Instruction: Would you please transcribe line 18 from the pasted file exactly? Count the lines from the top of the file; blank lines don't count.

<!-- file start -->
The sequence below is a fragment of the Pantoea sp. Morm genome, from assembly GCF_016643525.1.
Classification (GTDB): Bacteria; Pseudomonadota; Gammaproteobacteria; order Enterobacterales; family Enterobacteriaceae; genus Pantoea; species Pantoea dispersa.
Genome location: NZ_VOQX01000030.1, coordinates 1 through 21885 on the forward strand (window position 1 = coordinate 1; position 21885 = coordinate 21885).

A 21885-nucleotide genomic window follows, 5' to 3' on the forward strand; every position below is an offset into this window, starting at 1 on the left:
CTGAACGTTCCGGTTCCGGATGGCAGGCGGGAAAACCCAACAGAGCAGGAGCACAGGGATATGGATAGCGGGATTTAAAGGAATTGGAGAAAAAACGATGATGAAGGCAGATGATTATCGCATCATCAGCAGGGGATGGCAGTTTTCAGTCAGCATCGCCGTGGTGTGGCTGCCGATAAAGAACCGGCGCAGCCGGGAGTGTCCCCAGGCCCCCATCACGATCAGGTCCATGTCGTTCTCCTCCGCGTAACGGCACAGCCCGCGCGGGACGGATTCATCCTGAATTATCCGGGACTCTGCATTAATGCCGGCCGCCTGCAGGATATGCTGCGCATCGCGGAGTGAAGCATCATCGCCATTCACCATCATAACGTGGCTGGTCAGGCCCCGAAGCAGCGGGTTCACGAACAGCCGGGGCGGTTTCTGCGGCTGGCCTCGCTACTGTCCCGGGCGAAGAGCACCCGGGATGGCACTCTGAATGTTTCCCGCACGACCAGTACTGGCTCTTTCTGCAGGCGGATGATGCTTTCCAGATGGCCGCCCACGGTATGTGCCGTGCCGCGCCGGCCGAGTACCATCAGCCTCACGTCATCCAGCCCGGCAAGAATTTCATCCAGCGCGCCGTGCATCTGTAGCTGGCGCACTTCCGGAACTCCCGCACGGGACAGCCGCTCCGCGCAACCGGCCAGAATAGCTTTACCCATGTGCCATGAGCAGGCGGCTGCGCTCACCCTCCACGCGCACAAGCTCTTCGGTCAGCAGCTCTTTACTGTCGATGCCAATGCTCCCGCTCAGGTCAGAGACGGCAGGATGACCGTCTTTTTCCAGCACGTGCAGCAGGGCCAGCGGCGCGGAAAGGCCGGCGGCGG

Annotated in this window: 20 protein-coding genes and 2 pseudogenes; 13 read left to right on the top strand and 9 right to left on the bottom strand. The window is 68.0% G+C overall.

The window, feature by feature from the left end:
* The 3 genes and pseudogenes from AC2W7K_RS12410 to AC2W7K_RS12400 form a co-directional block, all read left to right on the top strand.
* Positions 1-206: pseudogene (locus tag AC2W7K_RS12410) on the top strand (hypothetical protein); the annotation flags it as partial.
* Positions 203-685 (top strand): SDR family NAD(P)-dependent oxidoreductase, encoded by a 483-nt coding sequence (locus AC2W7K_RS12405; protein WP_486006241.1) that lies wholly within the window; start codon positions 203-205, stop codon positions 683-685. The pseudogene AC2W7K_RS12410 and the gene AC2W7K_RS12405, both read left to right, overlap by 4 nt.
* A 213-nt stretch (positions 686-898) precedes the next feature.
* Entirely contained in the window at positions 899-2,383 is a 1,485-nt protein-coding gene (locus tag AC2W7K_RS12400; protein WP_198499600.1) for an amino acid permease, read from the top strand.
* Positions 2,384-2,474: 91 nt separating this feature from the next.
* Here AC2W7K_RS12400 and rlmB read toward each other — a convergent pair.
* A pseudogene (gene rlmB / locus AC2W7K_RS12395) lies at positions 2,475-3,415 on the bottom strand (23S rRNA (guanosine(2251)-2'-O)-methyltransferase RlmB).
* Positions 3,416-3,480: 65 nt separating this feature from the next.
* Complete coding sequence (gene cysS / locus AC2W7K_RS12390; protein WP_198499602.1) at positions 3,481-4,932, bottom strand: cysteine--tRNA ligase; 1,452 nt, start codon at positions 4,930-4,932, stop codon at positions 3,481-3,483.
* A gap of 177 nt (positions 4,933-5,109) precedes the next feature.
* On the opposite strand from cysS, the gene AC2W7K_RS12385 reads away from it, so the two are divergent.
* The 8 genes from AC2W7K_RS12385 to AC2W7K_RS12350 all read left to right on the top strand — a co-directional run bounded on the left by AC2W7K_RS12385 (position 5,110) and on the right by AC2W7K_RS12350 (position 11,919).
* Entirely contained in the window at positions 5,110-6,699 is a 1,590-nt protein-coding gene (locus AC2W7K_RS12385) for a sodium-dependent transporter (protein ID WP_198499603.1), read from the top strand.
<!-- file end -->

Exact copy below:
* A gap of 177 nt (positions 4,933-5,109) precedes the next feature.